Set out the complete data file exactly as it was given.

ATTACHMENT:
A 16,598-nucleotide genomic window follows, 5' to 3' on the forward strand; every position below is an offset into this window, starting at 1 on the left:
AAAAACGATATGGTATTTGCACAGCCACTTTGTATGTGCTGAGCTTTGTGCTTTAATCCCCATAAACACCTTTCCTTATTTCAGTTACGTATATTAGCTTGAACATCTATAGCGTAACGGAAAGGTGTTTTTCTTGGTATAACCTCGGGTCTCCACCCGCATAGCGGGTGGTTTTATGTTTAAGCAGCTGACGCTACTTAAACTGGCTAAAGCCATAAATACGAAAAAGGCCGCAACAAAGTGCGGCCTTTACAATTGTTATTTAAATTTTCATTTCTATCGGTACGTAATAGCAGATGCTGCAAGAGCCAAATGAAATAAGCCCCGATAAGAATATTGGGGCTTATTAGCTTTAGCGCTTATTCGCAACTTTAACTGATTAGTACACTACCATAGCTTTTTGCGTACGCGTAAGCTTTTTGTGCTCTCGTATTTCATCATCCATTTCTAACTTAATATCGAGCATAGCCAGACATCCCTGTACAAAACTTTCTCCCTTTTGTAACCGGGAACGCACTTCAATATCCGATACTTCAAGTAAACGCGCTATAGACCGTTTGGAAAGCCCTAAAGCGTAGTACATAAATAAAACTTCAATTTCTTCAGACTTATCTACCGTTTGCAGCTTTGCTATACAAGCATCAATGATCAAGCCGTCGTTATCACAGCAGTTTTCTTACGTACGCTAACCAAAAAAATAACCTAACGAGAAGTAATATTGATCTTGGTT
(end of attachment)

A 16,598-nucleotide genomic window follows, 5' to 3' on the forward strand; every position below is an offset into this window, starting at 1 on the left:
AAAAACGATATGGTATTTGCACAGCCACTTTGTATGTGCTGAGCTTTGTGCTTTAATCCCCATAAACACCTTTCCTTATTTCAGTTACGTATATTAGCTTGAACATCTATAGCGTAACGGAAAGGTGTTTTTCTTGGTATAACCTCGGGTCTCCACCCGCATAGCGGGTGGTTTTATGTTTAAGCAGCTGACGCTACTTAAACTGGCTAAAGCCATAAATACGAAAAAGGCCGCAACAAAGTGCGGCCTTTACAATTGTTATTTAAATTTTCATTTCTATCGGTACGTAATAGCAGATGCTGCAAGAGCCAAATGAAATAAGCCCCGATAAGAATATTGGGGCTTATTAGCTTTAGCGCTTATTCGCAACTTTAACTGATTAGTACACTACCATAGCTTTTTGCGTACGCGTAAGCTTTTTGTGCTCTCGTATTTCATCATCCATTTCTAACTTAATATCGAGCATAGCCAGACATCCCTGTACAAAACTTTCTCCCTTTTGTAACCGGGAACGCACTTCAATATCCGATACTTCAAGTAAACGCGCTATAGACCGTTTGGAAAGCCCTAAAGCGTAGTACATAAATAAAACTTCAATTTCTTCAGACTTATCTACCGTTTGCAGCTTTGCTATACAAGCATCAATGATCAAGCCGTCGTTATCACAGCAGTTTTCTTACGTACGCTAACCAAAAAAATAACCTAACGAGAAGTAATATTGATCTTGGTT